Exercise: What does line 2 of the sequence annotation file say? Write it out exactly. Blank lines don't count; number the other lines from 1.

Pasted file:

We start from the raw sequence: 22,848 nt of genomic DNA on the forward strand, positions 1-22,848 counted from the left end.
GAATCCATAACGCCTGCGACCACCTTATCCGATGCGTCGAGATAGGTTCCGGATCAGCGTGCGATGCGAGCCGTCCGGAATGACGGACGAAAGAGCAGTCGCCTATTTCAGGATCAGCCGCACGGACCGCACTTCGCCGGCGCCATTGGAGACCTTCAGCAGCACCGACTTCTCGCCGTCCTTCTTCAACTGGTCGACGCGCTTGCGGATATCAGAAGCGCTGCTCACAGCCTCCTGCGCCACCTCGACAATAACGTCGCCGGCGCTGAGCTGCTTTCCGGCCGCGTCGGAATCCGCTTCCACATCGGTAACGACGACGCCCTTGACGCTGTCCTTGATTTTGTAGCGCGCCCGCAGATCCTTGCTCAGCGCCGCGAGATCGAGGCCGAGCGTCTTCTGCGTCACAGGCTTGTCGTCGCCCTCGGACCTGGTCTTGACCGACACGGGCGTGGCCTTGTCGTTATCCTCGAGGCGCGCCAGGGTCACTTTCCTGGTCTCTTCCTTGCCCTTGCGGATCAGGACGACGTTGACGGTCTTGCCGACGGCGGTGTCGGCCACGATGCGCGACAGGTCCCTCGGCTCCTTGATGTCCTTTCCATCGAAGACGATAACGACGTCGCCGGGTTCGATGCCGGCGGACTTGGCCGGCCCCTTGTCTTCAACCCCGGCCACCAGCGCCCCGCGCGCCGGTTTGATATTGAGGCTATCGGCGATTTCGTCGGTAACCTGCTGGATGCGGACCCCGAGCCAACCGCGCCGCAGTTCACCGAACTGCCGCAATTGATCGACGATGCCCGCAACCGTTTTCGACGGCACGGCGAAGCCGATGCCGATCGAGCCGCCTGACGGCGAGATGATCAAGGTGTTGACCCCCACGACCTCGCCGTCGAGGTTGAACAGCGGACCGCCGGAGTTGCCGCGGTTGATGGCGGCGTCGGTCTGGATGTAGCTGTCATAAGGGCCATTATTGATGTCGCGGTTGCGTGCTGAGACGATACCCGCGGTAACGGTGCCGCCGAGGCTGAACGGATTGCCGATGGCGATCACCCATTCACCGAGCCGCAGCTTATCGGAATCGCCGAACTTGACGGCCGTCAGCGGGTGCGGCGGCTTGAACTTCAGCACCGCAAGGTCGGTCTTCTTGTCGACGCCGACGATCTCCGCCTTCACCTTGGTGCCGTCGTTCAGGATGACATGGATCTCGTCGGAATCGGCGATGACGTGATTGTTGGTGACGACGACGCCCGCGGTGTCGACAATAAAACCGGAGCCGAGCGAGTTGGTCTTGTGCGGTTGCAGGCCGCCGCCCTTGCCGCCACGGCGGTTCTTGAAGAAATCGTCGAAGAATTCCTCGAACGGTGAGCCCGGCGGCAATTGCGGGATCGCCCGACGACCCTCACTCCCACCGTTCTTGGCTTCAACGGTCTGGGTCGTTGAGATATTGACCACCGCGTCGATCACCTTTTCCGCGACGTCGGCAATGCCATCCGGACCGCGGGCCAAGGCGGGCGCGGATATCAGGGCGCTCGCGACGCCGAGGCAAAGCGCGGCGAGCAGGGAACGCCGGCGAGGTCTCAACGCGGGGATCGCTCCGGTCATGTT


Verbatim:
GAATCCATAACGCCTGCGACCACCTTATCCGATGCGTCGAGATAGGTTCCGGATCAGCGTGCGATGCGAGCCGTCCGGAATGACGGACGAAAGAGCAGTCGCCTATTTCAGGATCAGCCGCACGGACCGCACTTCGCCGGCGCCATTGGAGACCTTCAGCAGCACCGACTTCTCGCCGTCCTTCTTCAACTGGTCGACGCGCTTGCGGATATCAGAAGCGCTGCTCACAGCCTCCTGCGCCACCTCGACAATAACGTCGCCGGCGCTGAGCTGCTTTCCGGCCGCGTCGGAATCCGCTTCCACATCGGTAACGACGACGCCCTTGACGCTGTCCTTGATTTTGTAGCGCGCCCGCAGATCCTTGCTCAGCGCCGCGAGATCGAGGCCGAGCGTCTTCTGCGTCACAGGCTTGTCGTCGCCCTCGGACCTGGTCTTGACCGACACGGGCGTGGCCTTGTCGTTATCCTCGAGGCGCGCCAGGGTCACTTTCCTGGTCTCTTCCTTGCCCTTGCGGATCAGGACGACGTTGACGGTCTTGCCGACGGCGGTGTCGGCCACGATGCGCGACAGGTCCCTCGGCTCCTTGATGTCCTTTCCATCGAAGACGATAACGACGTCGCCGGGTTCGATGCCGGCGGACTTGGCCGGCCCCTTGTCTTCAACCCCGGCCACCAGCGCCCCGCGCGCCGGTTTGATATTGAGGCTATCGGCGATTTCGTCGGTAACCTGCTGGATGCGGACCCCGAGCCAACCGCGCCGCAGTTCACCGAACTGCCGCAATTGATCGACGATGCCCGCAACCGTTTTCGACGGCACGGCGAAGCCGATGCCGATCGAGCCGCCTGACGGCGAGATGATCAAGGTGTTGACCCCCACGACCTCGCCGTCGAGGTTGAACAGCGGACCGCCGGAGTTGCCGCGGTTGATGGCGGCGTCGGTCTGGATGTAGCTGTCATAAGGGCCATTATTGATGTCGCGGTTGCGTGCTGAGACGATACCCGCGGTAACGGTGCCGCCGAGGCTGAACGGATTGCCGATGGCGATCACCCATTCACCGAGCCGCAGCTTATCGGAATCGCCGAACTTGACGGCCGTCAGCGGGTGCGGCGGCTTGAACTTCAGCACCGCAAGGTCGGTCTTCTTGTCGACGCCGACGATCTCCGCCTTCACCTTGGTGCCGTCGTTCAGGATGACATGGATCTCGTCGGAATCGGCGATGACGTGATTGTTGGTGACGACGACGCCCGCGGTGTCGACAATAAAACCGGAGCCGAGCGAGTTGGTCTTGTGCGGTTGCAGGCCGCCGCCCTTGCCGCCACGGCGGTTCTTGAAGAAATCGTCGAAGAATTCCTCGAACGGTGAGCCCGGCGGCAATTGCGGGATCGCCCGACGACCCTCACTCCCACCGTTCTTGGCTTCAACGGTCTGGGTCGTTGAGATATTGACCACCGCGTCGATCACCTTTTCCGCGACGTCGGCAATGCCATCCGGACCGCGGGCCAAGGCGGGCGCGGATATCAGGGCGCTCGCGACGCCGAGGCAAAGCGCGGCGAGCAGGGAACGCCGGCGAGGTCTCAACGCGGGGATCGCTCCGGTCATGTT